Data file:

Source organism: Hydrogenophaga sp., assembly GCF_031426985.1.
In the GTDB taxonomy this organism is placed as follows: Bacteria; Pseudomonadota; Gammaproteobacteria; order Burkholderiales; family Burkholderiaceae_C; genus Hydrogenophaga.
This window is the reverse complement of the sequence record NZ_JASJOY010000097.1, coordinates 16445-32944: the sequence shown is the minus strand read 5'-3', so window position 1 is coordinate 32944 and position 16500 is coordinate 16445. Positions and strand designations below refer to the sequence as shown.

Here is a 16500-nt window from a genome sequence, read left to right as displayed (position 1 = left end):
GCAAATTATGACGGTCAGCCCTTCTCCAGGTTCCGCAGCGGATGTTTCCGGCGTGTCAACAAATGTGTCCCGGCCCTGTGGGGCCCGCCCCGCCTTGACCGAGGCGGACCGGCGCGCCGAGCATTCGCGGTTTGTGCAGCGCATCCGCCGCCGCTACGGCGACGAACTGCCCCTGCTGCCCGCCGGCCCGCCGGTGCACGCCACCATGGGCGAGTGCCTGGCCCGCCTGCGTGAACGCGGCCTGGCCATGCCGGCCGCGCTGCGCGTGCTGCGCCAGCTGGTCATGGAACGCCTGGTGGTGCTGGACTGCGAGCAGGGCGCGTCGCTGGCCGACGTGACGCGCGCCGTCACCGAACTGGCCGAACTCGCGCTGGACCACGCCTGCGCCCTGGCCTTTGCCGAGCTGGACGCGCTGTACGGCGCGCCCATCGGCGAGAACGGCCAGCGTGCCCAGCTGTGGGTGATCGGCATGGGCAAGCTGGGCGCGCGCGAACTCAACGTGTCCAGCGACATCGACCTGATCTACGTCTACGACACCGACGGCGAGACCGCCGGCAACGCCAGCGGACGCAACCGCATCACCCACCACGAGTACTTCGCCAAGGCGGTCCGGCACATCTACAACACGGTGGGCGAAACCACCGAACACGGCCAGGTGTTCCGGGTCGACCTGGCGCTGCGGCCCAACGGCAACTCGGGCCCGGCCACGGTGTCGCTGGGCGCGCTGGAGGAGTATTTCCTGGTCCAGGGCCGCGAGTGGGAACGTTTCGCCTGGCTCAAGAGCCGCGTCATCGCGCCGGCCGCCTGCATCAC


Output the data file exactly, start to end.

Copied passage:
Source organism: Hydrogenophaga sp., assembly GCF_031426985.1.
In the GTDB taxonomy this organism is placed as follows: Bacteria; Pseudomonadota; Gammaproteobacteria; order Burkholderiales; family Burkholderiaceae_C; genus Hydrogenophaga.
This window is the reverse complement of the sequence record NZ_JASJOY010000097.1, coordinates 16445-32944: the sequence shown is the minus strand read 5'-3', so window position 1 is coordinate 32944 and position 16500 is coordinate 16445. Positions and strand designations below refer to the sequence as shown.

Here is a 16500-nt window from a genome sequence, read left to right as displayed (position 1 = left end):
GCAAATTATGACGGTCAGCCCTTCTCCAGGTTCCGCAGCGGATGTTTCCGGCGTGTCAACAAATGTGTCCCGGCCCTGTGGGGCCCGCCCCGCCTTGACCGAGGCGGACCGGCGCGCCGAGCATTCGCGGTTTGTGCAGCGCATCCGCCGCCGCTACGGCGACGAACTGCCCCTGCTGCCCGCCGGCCCGCCGGTGCACGCCACCATGGGCGAGTGCCTGGCCCGCCTGCGTGAACGCGGCCTGGCCATGCCGGCCGCGCTGCGCGTGCTGCGCCAGCTGGTCATGGAACGCCTGGTGGTGCTGGACTGCGAGCAGGGCGCGTCGCTGGCCGACGTGACGCGCGCCGTCACCGAACTGGCCGAACTCGCGCTGGACCACGCCTGCGCCCTGGCCTTTGCCGAGCTGGACGCGCTGTACGGCGCGCCCATCGGCGAGAACGGCCAGCGTGCCCAGCTGTGGGTGATCGGCATGGGCAAGCTGGGCGCGCGCGAACTCAACGTGTCCAGCGACATCGACCTGATCTACGTCTACGACACCGACGGCGAGACCGCCGGCAACGCCAGCGGACGCAACCGCATCACCCACCACGAGTACTTCGCCAAGGCGGTCCGGCACATCTACAACACGGTGGGCGAAACCACCGAACACGGCCAGGTGTTCCGGGTCGACCTGGCGCTGCGGCCCAACGGCAACTCGGGCCCGGCCACGGTGTCGCTGGGCGCGCTGGAGGAGTATTTCCTGGTCCAGGGCCGCGAGTGGGAACGTTTCGCCTGGCTCAAGAGCCGCGTCATCGCGCCGGCCGCCTGCATCAC